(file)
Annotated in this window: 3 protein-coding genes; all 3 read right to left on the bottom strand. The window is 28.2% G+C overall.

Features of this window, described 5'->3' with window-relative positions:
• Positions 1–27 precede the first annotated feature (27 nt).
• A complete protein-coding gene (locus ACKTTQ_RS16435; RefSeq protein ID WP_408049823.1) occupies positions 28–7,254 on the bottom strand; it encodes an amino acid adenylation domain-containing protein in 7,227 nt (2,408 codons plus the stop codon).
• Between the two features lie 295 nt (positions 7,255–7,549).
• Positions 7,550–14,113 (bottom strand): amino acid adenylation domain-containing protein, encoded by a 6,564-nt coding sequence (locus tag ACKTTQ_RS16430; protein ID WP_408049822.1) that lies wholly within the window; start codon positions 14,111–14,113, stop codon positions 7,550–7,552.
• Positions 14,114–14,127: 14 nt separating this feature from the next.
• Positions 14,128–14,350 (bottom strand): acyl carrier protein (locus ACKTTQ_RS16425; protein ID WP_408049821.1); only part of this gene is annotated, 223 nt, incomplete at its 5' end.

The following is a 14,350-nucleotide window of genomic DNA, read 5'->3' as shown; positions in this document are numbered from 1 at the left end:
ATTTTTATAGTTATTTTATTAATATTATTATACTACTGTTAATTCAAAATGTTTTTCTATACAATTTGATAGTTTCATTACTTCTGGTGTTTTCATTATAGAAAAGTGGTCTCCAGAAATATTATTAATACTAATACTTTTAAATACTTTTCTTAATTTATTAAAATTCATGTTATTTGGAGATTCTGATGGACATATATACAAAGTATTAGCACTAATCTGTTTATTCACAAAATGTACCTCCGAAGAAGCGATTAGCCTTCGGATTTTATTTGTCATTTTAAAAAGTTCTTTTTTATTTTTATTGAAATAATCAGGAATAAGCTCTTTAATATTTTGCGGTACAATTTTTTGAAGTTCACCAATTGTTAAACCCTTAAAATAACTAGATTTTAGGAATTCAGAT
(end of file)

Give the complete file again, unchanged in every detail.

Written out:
Annotated in this window: 3 protein-coding genes; all 3 read right to left on the bottom strand. The window is 28.2% G+C overall.

Features of this window, described 5'->3' with window-relative positions:
• Positions 1–27 precede the first annotated feature (27 nt).
• A complete protein-coding gene (locus ACKTTQ_RS16435; RefSeq protein ID WP_408049823.1) occupies positions 28–7,254 on the bottom strand; it encodes an amino acid adenylation domain-containing protein in 7,227 nt (2,408 codons plus the stop codon).
• Between the two features lie 295 nt (positions 7,255–7,549).
• Positions 7,550–14,113 (bottom strand): amino acid adenylation domain-containing protein, encoded by a 6,564-nt coding sequence (locus tag ACKTTQ_RS16430; protein ID WP_408049822.1) that lies wholly within the window; start codon positions 14,111–14,113, stop codon positions 7,550–7,552.
• Positions 14,114–14,127: 14 nt separating this feature from the next.
• Positions 14,128–14,350 (bottom strand): acyl carrier protein (locus ACKTTQ_RS16425; protein ID WP_408049821.1); only part of this gene is annotated, 223 nt, incomplete at its 5' end.

The following is a 14,350-nucleotide window of genomic DNA, read 5'->3' as shown; positions in this document are numbered from 1 at the left end:
ATTTTTATAGTTATTTTATTAATATTATTATACTACTGTTAATTCAAAATGTTTTTCTATACAATTTGATAGTTTCATTACTTCTGGTGTTTTCATTATAGAAAAGTGGTCTCCAGAAATATTATTAATACTAATACTTTTAAATACTTTTCTTAATTTATTAAAATTCATGTTATTTGGAGATTCTGATGGACATATATACAAAGTATTAGCACTAATCTGTTTATTCACAAAATGTACCTCCGAAGAAGCGATTAGCCTTCGGATTTTATTTGTCATTTTAAAAAGTTCTTTTTTATTTTTATTGAAATAATCAGGAATAAGCTCTTTAATATTTTGCGGTACAATTTTTTGAAGTTCACCAATTGTTAAACCCTTAAAATAACTAGATTTTAGGAATTCAGAT